"Balanced scorecards", of the kind countenanced by the Australian Prudential Regulation Authority, are inherently unbalanced.
Combined, APRA and the Reserve Bank are about to give households on $150,000 up to $120,000 more borrowing power.
Under cover of a speech from the Reserve Bank governor, the Prudential Regulation Authority has moved to make it 10% easier to borrow.
The government has agreed to create an independently-chaired body to report on the performance of ASIC and APRA, but it hasn't said its reports will be made public.
Getting better behaved banks isn't difficult. Here are three places to start.
Flaws in the ABC Act set up conflict and allow the government to pressure it.
In choosing not to impose restrictions on bonuses and commissions, the government left untouched the incentives for inappropriate financial advice and lending decisions.
A whole bunch of folks are on the wire, and if their housing payments go up they are going to struggle.
All eyes will be on how ASIC and APRA respond to the findings of the banking royal commission. Will they be defensive about past mistakes, or move forward with tighter regulations?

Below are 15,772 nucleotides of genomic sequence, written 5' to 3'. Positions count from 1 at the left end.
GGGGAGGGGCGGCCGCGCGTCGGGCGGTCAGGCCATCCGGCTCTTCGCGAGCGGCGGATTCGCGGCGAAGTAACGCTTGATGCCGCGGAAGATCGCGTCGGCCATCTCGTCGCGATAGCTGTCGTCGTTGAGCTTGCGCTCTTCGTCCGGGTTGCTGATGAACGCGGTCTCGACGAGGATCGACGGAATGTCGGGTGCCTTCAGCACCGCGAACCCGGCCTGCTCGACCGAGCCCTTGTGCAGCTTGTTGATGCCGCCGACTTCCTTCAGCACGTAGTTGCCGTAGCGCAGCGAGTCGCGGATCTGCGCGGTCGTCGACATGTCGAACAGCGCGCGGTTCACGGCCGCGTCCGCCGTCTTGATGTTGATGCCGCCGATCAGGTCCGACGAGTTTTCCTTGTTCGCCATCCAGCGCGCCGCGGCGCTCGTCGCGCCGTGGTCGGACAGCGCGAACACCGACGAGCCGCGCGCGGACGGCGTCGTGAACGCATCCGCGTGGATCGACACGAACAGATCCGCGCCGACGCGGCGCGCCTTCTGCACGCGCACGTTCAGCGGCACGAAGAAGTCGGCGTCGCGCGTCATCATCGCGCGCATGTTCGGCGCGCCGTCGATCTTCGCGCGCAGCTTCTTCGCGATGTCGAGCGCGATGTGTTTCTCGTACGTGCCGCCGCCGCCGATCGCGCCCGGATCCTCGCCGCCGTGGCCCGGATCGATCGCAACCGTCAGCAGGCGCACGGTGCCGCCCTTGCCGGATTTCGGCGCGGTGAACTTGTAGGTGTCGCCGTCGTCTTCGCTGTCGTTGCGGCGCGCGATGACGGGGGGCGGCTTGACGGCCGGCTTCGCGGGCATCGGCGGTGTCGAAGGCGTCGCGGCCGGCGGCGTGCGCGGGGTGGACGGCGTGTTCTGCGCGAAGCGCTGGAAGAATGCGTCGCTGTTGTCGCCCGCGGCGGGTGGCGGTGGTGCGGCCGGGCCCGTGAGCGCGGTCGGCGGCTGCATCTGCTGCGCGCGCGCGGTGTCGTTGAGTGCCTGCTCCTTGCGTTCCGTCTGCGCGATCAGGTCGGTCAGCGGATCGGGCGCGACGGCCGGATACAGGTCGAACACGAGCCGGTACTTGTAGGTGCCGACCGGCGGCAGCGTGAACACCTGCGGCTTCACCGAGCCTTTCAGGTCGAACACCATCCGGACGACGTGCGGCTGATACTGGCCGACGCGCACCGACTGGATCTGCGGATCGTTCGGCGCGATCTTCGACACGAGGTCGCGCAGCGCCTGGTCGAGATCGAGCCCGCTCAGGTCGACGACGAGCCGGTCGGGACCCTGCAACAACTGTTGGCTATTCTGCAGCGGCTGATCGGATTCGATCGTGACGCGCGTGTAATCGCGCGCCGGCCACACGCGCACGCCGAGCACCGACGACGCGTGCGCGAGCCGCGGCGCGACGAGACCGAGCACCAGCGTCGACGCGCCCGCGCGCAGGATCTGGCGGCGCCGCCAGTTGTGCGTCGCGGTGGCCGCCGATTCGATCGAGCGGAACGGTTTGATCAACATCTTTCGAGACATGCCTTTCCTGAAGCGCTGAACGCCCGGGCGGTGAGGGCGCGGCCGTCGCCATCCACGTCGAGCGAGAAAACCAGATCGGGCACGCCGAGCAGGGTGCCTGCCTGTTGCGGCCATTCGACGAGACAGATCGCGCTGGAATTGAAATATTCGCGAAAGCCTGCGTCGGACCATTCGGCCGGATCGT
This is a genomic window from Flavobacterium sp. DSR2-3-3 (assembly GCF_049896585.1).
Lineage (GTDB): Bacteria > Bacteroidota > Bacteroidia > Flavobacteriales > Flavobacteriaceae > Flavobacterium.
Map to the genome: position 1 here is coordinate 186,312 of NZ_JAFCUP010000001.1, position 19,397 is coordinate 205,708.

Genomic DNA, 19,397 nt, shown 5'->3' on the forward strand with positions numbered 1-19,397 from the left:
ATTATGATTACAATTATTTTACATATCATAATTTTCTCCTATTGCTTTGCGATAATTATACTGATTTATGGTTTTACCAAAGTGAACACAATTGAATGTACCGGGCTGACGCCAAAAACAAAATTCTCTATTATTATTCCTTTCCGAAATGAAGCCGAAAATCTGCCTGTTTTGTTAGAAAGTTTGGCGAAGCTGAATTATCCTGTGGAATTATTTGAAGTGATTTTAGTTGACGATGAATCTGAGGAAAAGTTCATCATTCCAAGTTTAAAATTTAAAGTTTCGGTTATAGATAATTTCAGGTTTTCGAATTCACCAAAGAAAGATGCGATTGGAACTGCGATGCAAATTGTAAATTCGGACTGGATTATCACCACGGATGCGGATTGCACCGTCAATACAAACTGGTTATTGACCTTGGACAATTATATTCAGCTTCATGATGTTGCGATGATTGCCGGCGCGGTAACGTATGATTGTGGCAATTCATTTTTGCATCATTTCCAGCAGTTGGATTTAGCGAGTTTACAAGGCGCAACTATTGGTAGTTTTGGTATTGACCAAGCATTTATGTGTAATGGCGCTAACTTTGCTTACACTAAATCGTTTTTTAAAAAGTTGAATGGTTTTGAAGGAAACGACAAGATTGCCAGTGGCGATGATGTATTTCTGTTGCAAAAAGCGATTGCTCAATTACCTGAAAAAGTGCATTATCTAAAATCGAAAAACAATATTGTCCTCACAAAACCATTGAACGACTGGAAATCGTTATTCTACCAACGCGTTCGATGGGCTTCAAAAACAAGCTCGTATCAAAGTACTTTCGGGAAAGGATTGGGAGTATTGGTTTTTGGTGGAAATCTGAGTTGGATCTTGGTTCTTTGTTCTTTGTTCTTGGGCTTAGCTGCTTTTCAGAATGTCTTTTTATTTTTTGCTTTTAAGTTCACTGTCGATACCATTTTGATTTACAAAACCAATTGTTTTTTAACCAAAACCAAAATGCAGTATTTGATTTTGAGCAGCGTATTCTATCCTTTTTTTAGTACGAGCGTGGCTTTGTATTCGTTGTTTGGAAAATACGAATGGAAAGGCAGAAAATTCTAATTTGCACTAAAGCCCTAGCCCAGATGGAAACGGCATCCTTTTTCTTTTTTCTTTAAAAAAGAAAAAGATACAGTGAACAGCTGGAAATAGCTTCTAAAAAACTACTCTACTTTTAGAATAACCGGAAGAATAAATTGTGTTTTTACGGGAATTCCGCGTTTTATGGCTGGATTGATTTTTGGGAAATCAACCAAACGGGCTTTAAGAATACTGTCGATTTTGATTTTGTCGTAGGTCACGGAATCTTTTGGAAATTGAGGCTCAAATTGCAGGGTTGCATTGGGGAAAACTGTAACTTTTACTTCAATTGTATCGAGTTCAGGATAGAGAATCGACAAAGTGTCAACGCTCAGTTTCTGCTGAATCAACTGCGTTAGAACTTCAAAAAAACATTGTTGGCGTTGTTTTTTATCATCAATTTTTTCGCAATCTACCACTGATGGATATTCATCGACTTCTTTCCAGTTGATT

The Commonwealth Bank has been given responsibility to fix its own management mess. Regulators could have done a lot more.
Westacott is on the frontline in what has become the toughest of gigs, given the shocking disclosures, and subsequent fallout, in the financial sector.
ASIC and APRA don't lack power to sack bank directors. They the lack the willpower to do so.
If we do escape the interest only debacle unscathed it will be pure, dumb luck, not a consequence of good design or sound regulation.
The Financial Services Royal Commission can ask the banks for the material it wants, in the form it wants.
Our financial regulators ASIC and APRA need a board of oversight, similar to what the UK has, to keep them in check.
Research shows that cash bonuses are responsible for many recent financial scandals. The alternative isn't that great either.
Even though the Prime Minister and heads of the big four banks argue costly political uncertainty is the reason for the royal commission, experts argue the banks' behaviour itself is the real cost.
Parliamentary hearings reveal a lot of confusion between government, regulators and industry around banking regulation. This needs to be fixed.
While the government hopes its new regulation will rein in the banks, it's unlikely to do so.
The new banking regulations undermine the existing system, confusing regulators and achieving very little.